2. The Aljube Museum of Resistance and Freedom – Housed in a former prison, it provides information about Salazar’s rise to power.  Both of us are old enough to remember some of these historical events.  We loved the story of Salazar’s mechanic, who helped some prisoners escape by driving them out of the prison in Salazar’s car!  Talk about balls!

Resistance Cell during Salazar Regime

3. The Maritime Museum – Being history lovers, this museum was one of our favorites.  It covered the “Age of Discovery” with exhibits on ships and navigation equipment from this crucial period in Portuguese history.  We loved the stories of when Portugal was the power house of the world, in the 15th and 16th centuries.

Maritime Museum
Maggie With Henry the Navigator

If you have time, you might also want to check out these next museums. They were secondary in our opinions to the ones listed above, but were still well worth seeing.

4.  National Tile Museum – lots of lots of beautiful tiles, but the most dramatic exhibit is on the top floor – a panorama of pre-earthquake Lisbon.  We thought the map was fascinating,  but you don’t need a museum to see tiles in Portugal – they’re all over the place in the old parts of the cities.

Clay panarama
Clay at Lisbon Panorama – Tile Museum

5.  Fado Museum – We knew very little about this musical genre, so we wanted to learn more about it before going to a live performance.  I think learning the history of the music, the instruments and the performers enhanced our appreciation of the music. I would recommend it.


6. Banksy Exhibit – OK, not technically a museum, but a temporary exhibit.  I wanted to include it because we enjoyed it so much.  It was supposed to pose the question, “Genius or Vandal?” but naturally it led you to believe the genius part. We loved seeing the story of this controversial segment of the artistic world and one of its most influential creators!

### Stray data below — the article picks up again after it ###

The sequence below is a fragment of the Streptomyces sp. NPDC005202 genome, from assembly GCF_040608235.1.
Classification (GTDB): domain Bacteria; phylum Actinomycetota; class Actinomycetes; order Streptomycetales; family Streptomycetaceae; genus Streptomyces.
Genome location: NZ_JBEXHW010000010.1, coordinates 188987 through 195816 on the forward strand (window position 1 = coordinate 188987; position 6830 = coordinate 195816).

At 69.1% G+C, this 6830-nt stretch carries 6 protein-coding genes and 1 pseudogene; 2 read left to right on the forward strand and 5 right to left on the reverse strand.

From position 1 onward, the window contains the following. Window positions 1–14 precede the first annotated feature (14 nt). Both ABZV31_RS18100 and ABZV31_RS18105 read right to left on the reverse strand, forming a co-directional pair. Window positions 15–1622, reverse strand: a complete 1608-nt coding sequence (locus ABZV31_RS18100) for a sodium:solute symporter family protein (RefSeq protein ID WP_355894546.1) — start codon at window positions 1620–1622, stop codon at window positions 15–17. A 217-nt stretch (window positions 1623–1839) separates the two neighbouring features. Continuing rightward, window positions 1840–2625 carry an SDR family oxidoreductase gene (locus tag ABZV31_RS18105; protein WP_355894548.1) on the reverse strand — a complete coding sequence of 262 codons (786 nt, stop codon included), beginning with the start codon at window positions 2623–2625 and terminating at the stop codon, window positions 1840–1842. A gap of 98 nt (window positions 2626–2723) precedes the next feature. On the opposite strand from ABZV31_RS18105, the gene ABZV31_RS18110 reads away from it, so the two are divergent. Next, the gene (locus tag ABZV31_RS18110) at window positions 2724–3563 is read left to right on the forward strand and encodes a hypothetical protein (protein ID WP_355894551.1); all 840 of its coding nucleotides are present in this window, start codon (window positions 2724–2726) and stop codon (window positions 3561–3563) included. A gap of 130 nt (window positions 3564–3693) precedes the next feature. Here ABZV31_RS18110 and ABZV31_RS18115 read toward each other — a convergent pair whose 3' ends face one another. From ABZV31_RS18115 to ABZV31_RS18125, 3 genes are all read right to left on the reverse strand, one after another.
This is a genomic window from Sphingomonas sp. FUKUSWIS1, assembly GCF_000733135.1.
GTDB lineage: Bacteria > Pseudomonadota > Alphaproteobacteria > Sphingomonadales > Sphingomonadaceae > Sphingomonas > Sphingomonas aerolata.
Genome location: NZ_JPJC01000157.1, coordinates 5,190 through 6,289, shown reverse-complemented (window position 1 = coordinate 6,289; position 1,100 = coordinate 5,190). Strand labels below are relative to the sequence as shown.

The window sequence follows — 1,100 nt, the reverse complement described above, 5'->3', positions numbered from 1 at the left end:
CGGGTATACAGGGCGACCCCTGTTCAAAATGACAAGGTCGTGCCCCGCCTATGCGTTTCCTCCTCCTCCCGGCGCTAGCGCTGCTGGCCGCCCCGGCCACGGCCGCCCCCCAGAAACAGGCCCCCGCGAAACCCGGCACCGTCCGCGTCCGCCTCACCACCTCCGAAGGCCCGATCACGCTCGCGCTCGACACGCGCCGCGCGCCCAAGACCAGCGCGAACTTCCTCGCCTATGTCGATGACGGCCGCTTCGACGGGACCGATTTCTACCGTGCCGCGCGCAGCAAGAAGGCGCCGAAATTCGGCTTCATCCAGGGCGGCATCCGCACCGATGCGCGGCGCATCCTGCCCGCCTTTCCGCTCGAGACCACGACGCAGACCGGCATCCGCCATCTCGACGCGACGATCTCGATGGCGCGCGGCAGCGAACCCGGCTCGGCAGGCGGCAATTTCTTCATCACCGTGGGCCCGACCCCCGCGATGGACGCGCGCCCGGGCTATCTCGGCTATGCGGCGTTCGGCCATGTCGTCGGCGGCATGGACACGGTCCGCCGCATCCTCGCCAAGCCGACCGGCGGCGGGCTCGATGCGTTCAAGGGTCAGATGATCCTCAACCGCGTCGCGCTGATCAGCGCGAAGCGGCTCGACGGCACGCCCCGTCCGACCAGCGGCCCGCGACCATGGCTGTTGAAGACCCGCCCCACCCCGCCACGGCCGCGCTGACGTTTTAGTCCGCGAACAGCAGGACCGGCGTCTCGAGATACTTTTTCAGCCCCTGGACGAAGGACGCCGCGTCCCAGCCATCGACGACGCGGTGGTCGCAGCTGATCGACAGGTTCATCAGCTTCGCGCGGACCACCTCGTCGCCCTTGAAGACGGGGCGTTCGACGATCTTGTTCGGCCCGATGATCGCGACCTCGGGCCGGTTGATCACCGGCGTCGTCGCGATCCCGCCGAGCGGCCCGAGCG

And now, the list of museums that you might want to go to, but we just were not as excited about after visiting. A lot has to do with our interests vs. your interests, so you may go to one of these  museums – you might even rank one of them as your favorite.

7.  São Roque Church and Museum – Build in the 16th century, this church has absolutely stunning gold and precious metals work, but we had a hard time understanding how they justified the expense, when so many Portuguese were ignorant and starving at the time it was constructed.  We didn’t feel very spiritual during the visit.  We’ve been to other cathedrals where we felt uplifted by the art and architecture, but in this one we just felt weighed down by all that gold.


8.  Monastery of Jeronimos – Giant, impressive 16th century white limestone church and monastery.  My advice: skip the museum and go to the church, where you will see Vasco da Gama’s tomb.  We don’t understand why so many tourists spend the hours in line to see the monastery, when the church is free and much more rewarding.